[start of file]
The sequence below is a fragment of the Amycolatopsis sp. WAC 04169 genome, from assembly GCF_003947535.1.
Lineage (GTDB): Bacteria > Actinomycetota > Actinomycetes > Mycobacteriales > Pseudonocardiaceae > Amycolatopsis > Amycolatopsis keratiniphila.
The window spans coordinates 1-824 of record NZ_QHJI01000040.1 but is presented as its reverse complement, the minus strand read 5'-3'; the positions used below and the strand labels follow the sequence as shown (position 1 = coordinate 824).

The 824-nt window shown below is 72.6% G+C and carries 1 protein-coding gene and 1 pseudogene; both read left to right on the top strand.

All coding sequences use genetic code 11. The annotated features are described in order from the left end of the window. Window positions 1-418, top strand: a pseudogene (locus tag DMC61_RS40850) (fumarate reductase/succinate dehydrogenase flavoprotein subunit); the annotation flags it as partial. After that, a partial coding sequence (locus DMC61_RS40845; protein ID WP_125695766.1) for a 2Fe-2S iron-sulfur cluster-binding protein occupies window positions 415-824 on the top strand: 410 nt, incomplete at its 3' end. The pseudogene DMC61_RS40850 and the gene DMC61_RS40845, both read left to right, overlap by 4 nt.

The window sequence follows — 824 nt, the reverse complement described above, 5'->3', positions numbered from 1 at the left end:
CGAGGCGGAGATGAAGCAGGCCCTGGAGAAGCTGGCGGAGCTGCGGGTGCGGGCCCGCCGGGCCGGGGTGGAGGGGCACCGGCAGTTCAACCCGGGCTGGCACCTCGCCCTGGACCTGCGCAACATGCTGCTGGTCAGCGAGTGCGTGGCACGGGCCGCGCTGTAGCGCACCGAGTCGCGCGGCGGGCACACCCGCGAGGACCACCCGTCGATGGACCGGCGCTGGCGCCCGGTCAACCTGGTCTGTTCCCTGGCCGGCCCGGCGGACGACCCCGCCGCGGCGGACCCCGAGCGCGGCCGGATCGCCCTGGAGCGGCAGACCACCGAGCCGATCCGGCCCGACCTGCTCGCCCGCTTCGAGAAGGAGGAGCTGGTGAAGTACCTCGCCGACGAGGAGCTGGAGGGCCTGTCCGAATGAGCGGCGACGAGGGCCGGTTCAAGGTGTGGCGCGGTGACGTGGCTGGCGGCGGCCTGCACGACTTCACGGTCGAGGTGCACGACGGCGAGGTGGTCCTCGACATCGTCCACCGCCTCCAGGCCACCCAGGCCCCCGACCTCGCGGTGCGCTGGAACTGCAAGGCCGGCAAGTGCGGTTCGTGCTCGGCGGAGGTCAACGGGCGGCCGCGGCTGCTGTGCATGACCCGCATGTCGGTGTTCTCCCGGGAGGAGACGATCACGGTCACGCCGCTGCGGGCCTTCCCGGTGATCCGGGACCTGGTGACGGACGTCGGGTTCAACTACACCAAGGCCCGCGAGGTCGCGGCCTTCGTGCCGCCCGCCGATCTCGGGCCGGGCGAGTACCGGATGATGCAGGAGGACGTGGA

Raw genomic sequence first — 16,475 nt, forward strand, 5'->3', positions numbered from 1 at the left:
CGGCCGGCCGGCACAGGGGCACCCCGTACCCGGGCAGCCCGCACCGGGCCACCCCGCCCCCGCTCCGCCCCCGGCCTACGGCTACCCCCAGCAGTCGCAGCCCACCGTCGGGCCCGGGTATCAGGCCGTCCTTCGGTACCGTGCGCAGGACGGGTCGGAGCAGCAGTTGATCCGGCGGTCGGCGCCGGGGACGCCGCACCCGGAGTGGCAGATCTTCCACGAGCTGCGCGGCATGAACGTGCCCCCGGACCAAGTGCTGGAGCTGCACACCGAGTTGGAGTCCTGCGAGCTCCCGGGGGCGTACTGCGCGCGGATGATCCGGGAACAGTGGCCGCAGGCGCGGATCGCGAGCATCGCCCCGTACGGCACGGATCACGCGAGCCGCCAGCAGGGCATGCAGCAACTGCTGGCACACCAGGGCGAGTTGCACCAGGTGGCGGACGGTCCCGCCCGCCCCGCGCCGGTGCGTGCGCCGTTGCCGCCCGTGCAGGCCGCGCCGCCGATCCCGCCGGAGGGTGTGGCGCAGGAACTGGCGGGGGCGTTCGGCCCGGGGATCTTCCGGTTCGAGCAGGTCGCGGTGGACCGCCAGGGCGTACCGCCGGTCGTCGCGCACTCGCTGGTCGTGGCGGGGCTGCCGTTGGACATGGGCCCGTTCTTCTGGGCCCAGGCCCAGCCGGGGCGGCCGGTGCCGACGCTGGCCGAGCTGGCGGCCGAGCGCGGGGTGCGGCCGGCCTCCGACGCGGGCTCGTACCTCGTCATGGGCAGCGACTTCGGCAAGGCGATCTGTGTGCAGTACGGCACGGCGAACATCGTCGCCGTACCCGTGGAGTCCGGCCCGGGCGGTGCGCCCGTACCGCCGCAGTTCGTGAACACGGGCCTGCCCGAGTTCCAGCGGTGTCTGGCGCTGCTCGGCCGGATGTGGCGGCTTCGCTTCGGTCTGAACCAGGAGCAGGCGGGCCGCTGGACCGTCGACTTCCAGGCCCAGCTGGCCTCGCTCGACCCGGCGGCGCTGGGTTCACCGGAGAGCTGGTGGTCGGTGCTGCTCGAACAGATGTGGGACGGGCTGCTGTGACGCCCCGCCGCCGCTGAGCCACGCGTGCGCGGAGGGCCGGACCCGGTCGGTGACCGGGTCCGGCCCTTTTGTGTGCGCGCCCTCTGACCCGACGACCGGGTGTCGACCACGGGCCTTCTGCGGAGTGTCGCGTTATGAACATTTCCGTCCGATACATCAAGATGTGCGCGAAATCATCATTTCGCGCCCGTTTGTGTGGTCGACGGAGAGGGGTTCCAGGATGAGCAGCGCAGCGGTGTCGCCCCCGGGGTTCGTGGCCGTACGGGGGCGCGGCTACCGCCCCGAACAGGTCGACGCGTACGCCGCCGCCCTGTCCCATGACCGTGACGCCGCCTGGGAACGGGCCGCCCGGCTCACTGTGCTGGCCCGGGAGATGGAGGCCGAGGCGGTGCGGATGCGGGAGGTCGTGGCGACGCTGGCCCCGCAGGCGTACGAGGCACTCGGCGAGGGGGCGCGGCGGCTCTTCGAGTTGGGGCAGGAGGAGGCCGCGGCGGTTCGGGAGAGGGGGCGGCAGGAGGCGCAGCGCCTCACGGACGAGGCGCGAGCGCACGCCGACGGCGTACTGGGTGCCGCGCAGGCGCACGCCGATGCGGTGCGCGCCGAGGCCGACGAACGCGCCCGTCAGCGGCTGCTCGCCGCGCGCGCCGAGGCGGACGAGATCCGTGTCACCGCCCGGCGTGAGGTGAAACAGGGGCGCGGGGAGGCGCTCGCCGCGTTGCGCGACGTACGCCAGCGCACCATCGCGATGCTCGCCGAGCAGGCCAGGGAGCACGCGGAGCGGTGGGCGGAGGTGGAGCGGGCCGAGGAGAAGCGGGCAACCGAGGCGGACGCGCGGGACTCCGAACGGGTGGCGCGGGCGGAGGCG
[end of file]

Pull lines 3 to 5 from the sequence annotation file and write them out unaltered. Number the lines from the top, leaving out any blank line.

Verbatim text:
The window spans coordinates 1-824 of record NZ_QHJI01000040.1 but is presented as its reverse complement, the minus strand read 5'-3'; the positions used below and the strand labels follow the sequence as shown (position 1 = coordinate 824).

The 824-nt window shown below is 72.6% G+C and carries 1 protein-coding gene and 1 pseudogene; both read left to right on the top strand.

All coding sequences use genetic code 11. The annotated features are described in order from the left end of the window. Window positions 1-418, top strand: a pseudogene (locus tag DMC61_RS40850) (fumarate reductase/succinate dehydrogenase flavoprotein subunit); the annotation flags it as partial. After that, a partial coding sequence (locus DMC61_RS40845; protein ID WP_125695766.1) for a 2Fe-2S iron-sulfur cluster-binding protein occupies window positions 415-824 on the top strand: 410 nt, incomplete at its 3' end. The pseudogene DMC61_RS40850 and the gene DMC61_RS40845, both read left to right, overlap by 4 nt.